Advanced

High Resolution Monitoring of Woody Vegetation Change over New South Wales

Danaher, Tim; Hicks, Richard; Gill, Tony; Horn, Geoff; Meier, Arndt LU ; Smith, Stuart and Taylor, Andy (2010) 15th Australasian Remote Sensing and Photogrammetry Conference In Proceedings of the 15th Australasian Remote Sensing and Photogrammetry Conference
Abstract
Remote sensing is used by the Department of Environment, Climate change and Water (DECCW) for mapping and monitoring the extent of woody vegetation in the State of New South Wales (NSW). In the past DECCW has relied solely on Landsat imagery to provide for these requirements but the need to map woody vegetation change in landscapes such as open woodlands with scattered trees, grasslands, and highly modified areas, has demanded the use of higher resolution imagery. Since 2007, DECCW has been developing a program for statewide monitoring of woody vegetation using SPOT 5 imagery.The methods being used to map woody vegetation change have been adapted from the SLATS Landsat approach. They includes radiometric correction of SPOT 5 imagery,... (More)
Remote sensing is used by the Department of Environment, Climate change and Water (DECCW) for mapping and monitoring the extent of woody vegetation in the State of New South Wales (NSW). In the past DECCW has relied solely on Landsat imagery to provide for these requirements but the need to map woody vegetation change in landscapes such as open woodlands with scattered trees, grasslands, and highly modified areas, has demanded the use of higher resolution imagery. Since 2007, DECCW has been developing a program for statewide monitoring of woody vegetation using SPOT 5 imagery.The methods being used to map woody vegetation change have been adapted from the SLATS Landsat approach. They includes radiometric correction of SPOT 5 imagery, cross-calibration of SPOT and Landsat Foliage Projective Cover (FPC) products, and development of a change index based on existing training data from Landsat monitoring. Vegetation change for the 2008–2009 period is currently being mapped using SPOT 5 imagery and these methods.The methods will be further refined by incorporating improved radiometric correction techniques and additional validation data as they become available.When a time series of SPOT 5 imagery is available higher resolution maps of woody vegetation extent and FPC will also be produced. (Less)
Please use this url to cite or link to this publication:
author
publishing date
type
Chapter in Book/Report/Conference proceeding
publication status
published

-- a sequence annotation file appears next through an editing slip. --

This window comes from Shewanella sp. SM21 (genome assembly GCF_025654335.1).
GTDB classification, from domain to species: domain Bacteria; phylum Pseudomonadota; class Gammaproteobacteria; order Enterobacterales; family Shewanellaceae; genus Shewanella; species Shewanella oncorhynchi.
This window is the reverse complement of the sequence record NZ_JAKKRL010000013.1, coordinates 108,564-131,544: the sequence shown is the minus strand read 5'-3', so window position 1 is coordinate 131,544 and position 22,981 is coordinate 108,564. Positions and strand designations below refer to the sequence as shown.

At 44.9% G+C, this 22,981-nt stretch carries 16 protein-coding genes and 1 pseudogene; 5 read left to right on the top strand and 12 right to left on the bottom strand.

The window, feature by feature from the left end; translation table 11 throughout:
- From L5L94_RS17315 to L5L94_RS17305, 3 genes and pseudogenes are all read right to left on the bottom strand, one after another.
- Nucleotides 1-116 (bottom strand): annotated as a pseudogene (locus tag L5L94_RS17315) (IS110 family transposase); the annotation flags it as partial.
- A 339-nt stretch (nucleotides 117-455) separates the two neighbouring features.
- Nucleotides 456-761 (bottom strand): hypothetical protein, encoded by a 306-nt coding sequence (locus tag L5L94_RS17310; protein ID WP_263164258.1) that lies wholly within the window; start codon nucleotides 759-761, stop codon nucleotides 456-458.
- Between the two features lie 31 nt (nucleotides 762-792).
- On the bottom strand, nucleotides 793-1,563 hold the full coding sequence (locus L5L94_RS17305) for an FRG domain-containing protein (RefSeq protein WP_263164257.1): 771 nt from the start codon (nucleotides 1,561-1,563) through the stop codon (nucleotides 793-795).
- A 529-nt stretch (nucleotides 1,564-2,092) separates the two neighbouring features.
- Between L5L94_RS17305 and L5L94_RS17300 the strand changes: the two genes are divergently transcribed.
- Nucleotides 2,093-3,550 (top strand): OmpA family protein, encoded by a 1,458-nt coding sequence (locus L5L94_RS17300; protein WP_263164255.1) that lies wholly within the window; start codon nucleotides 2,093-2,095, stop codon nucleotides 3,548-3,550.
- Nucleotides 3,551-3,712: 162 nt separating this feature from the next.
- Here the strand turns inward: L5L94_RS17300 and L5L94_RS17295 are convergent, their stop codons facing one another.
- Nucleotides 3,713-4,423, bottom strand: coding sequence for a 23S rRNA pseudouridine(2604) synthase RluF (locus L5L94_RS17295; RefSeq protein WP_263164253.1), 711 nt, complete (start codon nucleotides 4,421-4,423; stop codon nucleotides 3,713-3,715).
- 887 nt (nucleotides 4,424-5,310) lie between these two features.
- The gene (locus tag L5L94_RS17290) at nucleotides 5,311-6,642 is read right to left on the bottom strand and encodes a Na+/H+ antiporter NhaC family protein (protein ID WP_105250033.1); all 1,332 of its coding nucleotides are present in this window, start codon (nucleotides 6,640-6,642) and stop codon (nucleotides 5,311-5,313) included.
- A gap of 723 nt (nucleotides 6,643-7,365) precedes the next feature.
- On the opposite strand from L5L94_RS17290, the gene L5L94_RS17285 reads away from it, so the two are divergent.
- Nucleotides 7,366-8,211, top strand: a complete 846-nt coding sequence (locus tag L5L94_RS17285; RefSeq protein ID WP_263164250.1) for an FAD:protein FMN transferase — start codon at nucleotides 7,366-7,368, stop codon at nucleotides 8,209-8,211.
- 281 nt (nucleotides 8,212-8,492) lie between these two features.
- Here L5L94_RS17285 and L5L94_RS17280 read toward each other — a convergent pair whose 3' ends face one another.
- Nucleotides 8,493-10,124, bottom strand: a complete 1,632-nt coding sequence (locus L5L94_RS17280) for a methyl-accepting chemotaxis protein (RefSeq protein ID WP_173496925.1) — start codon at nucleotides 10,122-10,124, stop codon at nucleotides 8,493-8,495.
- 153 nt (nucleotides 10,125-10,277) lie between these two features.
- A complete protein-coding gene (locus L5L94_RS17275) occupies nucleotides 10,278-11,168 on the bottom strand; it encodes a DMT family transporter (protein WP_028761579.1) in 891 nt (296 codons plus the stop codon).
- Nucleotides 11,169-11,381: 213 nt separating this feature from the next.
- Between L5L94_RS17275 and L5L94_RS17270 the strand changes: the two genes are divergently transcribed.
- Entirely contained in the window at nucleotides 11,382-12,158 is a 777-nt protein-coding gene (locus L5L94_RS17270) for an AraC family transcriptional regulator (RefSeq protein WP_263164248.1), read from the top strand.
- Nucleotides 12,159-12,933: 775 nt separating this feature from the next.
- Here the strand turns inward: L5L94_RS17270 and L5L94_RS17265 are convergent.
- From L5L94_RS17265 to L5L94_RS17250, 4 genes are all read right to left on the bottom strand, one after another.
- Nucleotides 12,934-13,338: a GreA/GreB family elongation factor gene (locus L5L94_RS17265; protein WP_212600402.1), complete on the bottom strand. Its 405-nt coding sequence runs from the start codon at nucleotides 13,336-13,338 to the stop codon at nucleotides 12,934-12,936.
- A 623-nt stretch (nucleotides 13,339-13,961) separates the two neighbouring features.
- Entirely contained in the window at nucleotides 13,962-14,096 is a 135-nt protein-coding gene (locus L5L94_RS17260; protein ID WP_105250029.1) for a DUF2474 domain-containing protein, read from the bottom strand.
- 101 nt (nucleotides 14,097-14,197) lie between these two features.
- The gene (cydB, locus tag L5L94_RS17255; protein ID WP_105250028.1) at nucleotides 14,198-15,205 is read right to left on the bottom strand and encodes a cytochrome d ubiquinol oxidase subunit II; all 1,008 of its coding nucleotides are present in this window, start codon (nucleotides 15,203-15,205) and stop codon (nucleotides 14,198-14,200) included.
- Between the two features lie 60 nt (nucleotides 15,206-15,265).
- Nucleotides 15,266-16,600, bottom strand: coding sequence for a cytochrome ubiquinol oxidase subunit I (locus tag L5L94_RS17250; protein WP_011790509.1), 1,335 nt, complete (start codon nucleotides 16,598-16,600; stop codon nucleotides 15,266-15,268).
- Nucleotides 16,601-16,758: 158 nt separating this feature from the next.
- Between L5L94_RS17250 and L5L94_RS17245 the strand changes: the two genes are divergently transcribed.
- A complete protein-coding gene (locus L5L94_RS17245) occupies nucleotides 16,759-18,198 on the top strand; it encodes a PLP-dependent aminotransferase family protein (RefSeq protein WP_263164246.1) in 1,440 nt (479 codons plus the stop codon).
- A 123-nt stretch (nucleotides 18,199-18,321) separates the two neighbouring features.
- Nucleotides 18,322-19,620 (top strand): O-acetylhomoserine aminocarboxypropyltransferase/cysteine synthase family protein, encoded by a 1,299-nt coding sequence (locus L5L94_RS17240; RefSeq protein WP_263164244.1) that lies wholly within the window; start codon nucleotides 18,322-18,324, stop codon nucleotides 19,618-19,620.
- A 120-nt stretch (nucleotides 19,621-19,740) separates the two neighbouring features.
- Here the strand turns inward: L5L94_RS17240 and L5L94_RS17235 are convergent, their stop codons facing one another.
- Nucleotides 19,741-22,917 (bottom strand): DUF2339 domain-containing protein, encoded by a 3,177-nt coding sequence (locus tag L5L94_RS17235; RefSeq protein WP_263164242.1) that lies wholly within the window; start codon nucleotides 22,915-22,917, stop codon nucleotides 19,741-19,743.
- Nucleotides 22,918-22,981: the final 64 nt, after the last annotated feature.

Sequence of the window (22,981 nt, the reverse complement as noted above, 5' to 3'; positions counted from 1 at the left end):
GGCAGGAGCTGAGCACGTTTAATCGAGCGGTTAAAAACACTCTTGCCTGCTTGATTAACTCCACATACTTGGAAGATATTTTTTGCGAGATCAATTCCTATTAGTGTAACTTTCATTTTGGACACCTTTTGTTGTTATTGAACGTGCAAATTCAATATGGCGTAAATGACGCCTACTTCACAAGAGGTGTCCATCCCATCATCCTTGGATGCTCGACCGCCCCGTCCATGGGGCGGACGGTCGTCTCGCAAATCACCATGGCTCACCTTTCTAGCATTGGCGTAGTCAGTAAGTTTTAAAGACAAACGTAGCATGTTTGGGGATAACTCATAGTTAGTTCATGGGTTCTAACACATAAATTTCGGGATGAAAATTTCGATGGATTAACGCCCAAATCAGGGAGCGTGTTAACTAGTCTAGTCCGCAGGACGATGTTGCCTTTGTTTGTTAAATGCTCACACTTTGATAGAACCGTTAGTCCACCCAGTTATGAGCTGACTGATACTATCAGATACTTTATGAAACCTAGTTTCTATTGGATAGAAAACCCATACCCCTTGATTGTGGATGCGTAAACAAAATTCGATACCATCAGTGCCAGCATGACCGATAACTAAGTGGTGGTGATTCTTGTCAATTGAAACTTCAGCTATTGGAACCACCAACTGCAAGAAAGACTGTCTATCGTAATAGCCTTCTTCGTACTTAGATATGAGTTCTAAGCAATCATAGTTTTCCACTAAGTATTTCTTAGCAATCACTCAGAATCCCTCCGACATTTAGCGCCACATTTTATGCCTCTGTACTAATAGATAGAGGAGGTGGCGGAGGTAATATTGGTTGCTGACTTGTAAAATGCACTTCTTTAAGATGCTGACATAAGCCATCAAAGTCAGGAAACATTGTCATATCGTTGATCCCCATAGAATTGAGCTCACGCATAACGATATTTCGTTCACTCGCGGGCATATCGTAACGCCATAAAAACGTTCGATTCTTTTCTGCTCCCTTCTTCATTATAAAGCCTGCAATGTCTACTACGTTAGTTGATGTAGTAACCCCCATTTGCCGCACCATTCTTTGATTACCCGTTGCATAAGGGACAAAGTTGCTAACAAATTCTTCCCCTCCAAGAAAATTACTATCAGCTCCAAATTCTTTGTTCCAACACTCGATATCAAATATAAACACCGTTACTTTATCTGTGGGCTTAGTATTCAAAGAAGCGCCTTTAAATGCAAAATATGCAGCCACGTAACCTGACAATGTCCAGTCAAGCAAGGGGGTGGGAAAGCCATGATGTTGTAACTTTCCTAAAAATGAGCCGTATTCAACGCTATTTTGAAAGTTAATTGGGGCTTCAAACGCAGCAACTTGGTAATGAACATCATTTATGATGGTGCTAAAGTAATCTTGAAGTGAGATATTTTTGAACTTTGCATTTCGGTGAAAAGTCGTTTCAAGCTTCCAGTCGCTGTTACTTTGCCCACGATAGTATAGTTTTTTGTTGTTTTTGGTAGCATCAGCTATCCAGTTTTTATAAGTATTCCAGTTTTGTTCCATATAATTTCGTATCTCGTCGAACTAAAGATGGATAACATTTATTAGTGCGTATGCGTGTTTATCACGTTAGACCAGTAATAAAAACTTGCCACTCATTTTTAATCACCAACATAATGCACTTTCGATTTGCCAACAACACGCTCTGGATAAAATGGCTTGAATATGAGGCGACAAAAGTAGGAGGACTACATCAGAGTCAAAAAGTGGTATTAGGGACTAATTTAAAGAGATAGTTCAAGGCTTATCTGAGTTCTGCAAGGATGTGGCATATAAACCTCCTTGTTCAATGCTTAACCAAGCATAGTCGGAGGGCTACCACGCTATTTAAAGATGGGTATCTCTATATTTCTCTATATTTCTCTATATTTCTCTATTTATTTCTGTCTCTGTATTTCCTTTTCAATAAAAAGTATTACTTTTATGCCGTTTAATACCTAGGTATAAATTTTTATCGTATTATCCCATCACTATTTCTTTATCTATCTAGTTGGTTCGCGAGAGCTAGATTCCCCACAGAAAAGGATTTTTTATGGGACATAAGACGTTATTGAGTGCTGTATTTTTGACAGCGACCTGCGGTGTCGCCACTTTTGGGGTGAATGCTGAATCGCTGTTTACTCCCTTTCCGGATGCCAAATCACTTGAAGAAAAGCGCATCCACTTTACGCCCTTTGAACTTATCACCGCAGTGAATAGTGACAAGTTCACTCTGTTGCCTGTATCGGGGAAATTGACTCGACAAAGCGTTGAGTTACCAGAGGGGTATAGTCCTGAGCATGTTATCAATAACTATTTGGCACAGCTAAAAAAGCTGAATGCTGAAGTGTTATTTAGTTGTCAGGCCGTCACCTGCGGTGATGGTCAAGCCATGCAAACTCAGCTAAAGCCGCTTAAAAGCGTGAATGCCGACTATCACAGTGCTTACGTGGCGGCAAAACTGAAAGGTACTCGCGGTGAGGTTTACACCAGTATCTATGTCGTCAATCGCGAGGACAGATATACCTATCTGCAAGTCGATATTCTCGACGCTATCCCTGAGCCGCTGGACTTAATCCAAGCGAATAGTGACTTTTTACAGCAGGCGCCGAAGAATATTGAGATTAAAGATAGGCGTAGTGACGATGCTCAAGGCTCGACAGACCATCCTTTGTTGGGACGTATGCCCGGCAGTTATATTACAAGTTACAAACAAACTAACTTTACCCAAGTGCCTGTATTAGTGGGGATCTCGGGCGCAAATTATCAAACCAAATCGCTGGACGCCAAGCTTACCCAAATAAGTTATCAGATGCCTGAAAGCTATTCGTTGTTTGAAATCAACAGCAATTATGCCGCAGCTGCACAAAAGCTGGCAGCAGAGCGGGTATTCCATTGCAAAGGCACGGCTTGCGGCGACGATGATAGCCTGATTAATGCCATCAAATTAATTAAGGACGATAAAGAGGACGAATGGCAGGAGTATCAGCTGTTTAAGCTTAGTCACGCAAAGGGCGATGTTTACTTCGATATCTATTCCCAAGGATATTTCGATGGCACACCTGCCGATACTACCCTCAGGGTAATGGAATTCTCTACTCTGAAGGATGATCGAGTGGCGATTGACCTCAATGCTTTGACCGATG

subject
in
Proceedings of the 15th Australasian Remote Sensing and Photogrammetry Conference
publisher
Remote Sensing and Photogrammetry Commission
conference name
15th Australasian Remote Sensing and Photogrammetry Conference
language
English
LU publication?
no
id
38277921-de42-40cb-b2ec-f1c0c1540967 (old id 3563121)
alternative location
http://www.scribd.com/doc/37526129/15arspc-Submission-195
date added to LUP
2013-03-11 09:51:02
date last changed
2016-06-29 09:15:14
@misc{38277921-de42-40cb-b2ec-f1c0c1540967,
  abstract     = {Remote sensing is used by the Department of Environment, Climate change and Water (DECCW) for mapping and monitoring the extent of woody vegetation in the State of New South Wales (NSW). In the past DECCW has relied solely on Landsat imagery to provide for these requirements but the need to map woody vegetation change in landscapes such as open woodlands with scattered trees, grasslands, and highly modified areas, has demanded the use of higher resolution imagery. Since 2007, DECCW has been developing a program for statewide monitoring of woody vegetation using SPOT 5 imagery.The methods being used to map woody vegetation change have been adapted from the SLATS Landsat approach. They includes radiometric correction of SPOT 5 imagery, cross-calibration of SPOT and Landsat Foliage Projective Cover (FPC) products, and development of a change index based on existing training data from Landsat monitoring. Vegetation change for the 2008–2009 period is currently being mapped using SPOT 5 imagery and these methods.The methods will be further refined by incorporating improved radiometric correction techniques and additional validation data as they become available.When a time series of SPOT 5 imagery is available higher resolution maps of woody vegetation extent and FPC will also be produced.},
  author       = {Danaher, Tim and Hicks, Richard and Gill, Tony and Horn, Geoff and Meier, Arndt and Smith, Stuart and Taylor, Andy},
  language     = {eng},
  publisher    = {ARRAY(0x9b544e0)},
  series       = {Proceedings of the 15th Australasian Remote Sensing and Photogrammetry Conference},
  title        = {High Resolution Monitoring of Woody Vegetation Change over New South Wales},
  year         = {2010},
}